How To Identify Forex Scammers On The Internet
Common sense should be enough warning to stay away from all promises of big money with little investment on the internet. But as long as there has been the promise of making big money, there has been a sucker there to believe in it. Probably the best piece of advice that we can give to anyone on the internet is that if it sounds too good to be true, it probably is. One of the biggest and widest fads in scamming is called Forex Scamming. It promises high profit returns with little investments in the Foreign Exchange Market. Most victims are said to lose at least $15,000 or more. By setting up a special task force in August of 2008, the CFTC, Commodity Futures Trading Commission, is trying to control this scam by seeking out those trying to deal in foreign exchange fraud.
Companies in this scam practice very high pressure sales tactics. What they do not inform their would be customers is that the forex market is essentially zero-sum. What that means is that for every dollar that is earned as profit there is someone else in the market that lost a dollar. And of course, the company takes their commission off of the top, so the only people making money are the ones that are providing the service. Inexperienced traders are essentially helpless due to a disadvantage of gained information and little to no knowledge of the market in which they are dealing. The U.S. Commodity Futures Trading Commission over the past few years has taken legal action against more than 80 cases. The cases all deal in companies defrauding more than 23,000 customers, at an estimated $350 million. There are many ways to ensure that your money stays in your hands, or is safe in your broker's hands. The first is to check out the company’s Website and make sure that they are licensed or a United States Commodity Futures Trading Commission or National Futures Association member. Anytime you hand over money to any company, especially ones that deal in Forex markets you should check out their credentials. If the company is registered with the USCFTC or NFA did you take their word for it? Or did you look in a few other places to make sure it was true? Many scammers say that they are, but taking their word for it isn't nearly enough. You should definitely put a little bit of research in it yourself before handing over your money. Another way to spot the scam is that they ask for little and offer large returns. The whole Forex market is very volatile, and is unstable at best. It is essentially a win it big or bankruptcy kind of market, and the ones that usually win are the ones that trade in the market professionally. Amateurs should only invest at their own risk. Remember with every person that makes a lot of money there is always a person who lost a lot of money. And at the end of the day the company holding your money always gets their commission.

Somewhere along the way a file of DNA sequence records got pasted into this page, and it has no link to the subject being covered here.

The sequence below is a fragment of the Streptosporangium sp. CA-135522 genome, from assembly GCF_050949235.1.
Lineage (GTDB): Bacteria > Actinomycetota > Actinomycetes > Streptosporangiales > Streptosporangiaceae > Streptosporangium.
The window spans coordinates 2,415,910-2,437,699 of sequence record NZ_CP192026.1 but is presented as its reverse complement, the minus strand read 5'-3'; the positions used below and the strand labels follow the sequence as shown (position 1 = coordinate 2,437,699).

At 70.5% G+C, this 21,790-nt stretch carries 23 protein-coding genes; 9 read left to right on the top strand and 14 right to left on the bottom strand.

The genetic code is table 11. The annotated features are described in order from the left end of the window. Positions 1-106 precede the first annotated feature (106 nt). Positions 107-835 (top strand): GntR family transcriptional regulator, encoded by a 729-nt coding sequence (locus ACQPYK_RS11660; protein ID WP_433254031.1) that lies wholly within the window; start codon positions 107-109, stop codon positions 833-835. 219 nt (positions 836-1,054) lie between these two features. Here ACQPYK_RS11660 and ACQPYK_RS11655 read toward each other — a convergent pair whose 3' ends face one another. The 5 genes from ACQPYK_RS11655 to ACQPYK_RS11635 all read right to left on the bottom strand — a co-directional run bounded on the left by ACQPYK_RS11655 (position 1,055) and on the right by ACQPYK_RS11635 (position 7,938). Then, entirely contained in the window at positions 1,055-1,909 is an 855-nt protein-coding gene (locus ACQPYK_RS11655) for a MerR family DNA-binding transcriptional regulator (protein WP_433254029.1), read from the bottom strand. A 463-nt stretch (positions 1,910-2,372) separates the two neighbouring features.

Companies dealing in Forex markets have also been known to dupe novice traders as well by offering unsuspecting people positions in the company. Willing to do anything and everything to move up and show their worth, these green traders are encouraged to wager their own monies. And once their money is gone, they usually too are shown the way out. The internet has established a lot of new ways in which to invest your money. The hard and fast profit is always tempting, but never pays off in the end. Always remember if it worked as much as they said it did a lot of people would be losing money and a lot more people would be doing it. To both of those points we know they are not true and it is the good investor who is careful with his money that is the one who profits in the end.